As public health officials prepare for a possible outbreak of whooping cough, the death of a baby in San Bernardino County from the disease has prompted warnings that pregnant women should be vaccinated.
The death announced Tuesday marked the first time the disease had killed an infant in California in two years. State and county officials would not say when the child died or provide any further details.
The disease is most dangerous for infants too young to be vaccinated against it, so public health officials urge all expectant mothers to be immunized. But state data show that of pregnant women in California, those in San Bernardino County were among the least likely to have been vaccinated.
“If you want to prevent deaths from pertussis in the U.S. then you have to immunize mothers,” said Dr. Paul Offit, an infectious disease specialist at Children’s Hospital of Philadelphia.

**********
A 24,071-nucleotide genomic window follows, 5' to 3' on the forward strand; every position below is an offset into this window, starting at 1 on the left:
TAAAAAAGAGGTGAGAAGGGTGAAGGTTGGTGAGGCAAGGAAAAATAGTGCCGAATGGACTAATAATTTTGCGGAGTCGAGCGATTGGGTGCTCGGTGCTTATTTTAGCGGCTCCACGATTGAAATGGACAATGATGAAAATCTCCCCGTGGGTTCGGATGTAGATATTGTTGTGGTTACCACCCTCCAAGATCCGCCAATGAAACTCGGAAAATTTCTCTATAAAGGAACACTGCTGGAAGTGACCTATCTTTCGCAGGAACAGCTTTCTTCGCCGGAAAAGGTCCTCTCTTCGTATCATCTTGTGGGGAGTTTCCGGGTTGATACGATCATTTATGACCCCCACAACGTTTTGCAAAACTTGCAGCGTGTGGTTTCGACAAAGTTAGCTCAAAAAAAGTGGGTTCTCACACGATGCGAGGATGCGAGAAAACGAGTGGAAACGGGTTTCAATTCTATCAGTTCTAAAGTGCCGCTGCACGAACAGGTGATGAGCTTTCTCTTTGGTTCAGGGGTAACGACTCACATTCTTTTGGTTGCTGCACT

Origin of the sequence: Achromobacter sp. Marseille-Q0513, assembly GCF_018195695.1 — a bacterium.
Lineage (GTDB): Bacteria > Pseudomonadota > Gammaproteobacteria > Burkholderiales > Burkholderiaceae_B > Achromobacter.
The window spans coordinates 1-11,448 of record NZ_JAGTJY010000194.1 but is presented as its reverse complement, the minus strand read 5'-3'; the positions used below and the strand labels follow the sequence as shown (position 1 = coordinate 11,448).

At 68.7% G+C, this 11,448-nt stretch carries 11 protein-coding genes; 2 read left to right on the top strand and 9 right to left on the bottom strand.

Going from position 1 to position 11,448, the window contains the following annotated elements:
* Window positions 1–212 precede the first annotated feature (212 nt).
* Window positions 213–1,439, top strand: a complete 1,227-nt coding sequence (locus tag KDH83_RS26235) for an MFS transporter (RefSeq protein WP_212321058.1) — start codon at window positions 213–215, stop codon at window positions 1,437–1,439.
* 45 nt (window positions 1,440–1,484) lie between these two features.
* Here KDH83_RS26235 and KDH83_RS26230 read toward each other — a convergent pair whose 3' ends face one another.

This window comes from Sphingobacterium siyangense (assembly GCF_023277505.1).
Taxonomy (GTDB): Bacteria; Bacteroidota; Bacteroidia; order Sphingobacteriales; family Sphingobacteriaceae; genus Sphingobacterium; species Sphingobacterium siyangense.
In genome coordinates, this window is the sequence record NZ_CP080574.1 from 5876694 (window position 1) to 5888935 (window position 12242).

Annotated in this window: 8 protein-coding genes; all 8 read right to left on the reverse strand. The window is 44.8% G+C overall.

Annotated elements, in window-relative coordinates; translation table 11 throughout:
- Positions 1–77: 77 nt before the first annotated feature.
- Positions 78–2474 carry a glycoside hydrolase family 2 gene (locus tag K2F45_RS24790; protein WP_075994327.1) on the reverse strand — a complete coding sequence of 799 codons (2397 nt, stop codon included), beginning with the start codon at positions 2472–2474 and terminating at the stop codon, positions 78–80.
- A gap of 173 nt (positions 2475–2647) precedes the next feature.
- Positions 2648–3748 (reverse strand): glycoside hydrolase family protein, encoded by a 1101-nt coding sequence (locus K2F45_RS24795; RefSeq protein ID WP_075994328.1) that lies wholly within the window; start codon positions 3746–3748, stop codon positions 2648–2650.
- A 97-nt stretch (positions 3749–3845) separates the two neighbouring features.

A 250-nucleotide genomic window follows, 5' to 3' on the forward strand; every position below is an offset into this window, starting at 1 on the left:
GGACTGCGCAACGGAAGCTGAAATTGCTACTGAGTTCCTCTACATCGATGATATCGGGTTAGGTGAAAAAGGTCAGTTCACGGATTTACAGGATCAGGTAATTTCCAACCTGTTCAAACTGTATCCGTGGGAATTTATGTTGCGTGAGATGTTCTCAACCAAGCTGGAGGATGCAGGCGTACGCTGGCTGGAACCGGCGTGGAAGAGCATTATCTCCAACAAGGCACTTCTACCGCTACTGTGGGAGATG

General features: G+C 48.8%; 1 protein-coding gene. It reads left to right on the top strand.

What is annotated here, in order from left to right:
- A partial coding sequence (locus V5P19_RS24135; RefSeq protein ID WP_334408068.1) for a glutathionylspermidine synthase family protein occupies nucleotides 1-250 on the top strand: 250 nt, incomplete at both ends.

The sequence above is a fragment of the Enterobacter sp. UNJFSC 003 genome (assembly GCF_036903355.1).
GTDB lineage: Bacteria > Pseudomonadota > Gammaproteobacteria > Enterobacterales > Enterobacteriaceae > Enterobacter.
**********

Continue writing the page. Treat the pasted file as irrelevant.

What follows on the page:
Whooping cough, named for the sound people make when they’re gasping for air, kills about 20 people in the United States each year, almost all of them infants.
The death comes amid warnings that California could be in for an outbreak in 2018, though officials said Tuesday that this death does not signal that one has begun. Whooping cough outbreaks tend to hit every three to five years and California’s last were in 2010 and 2014.
Doctors recommend that pregnant mothers get a booster shot between 27 and 36 weeks of pregnancy. The shot can protect the baby until it is old enough to begin receiving its own pertussis immunizations at about 2 months.
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SOURCE: LA Times, Soumya Karlamangla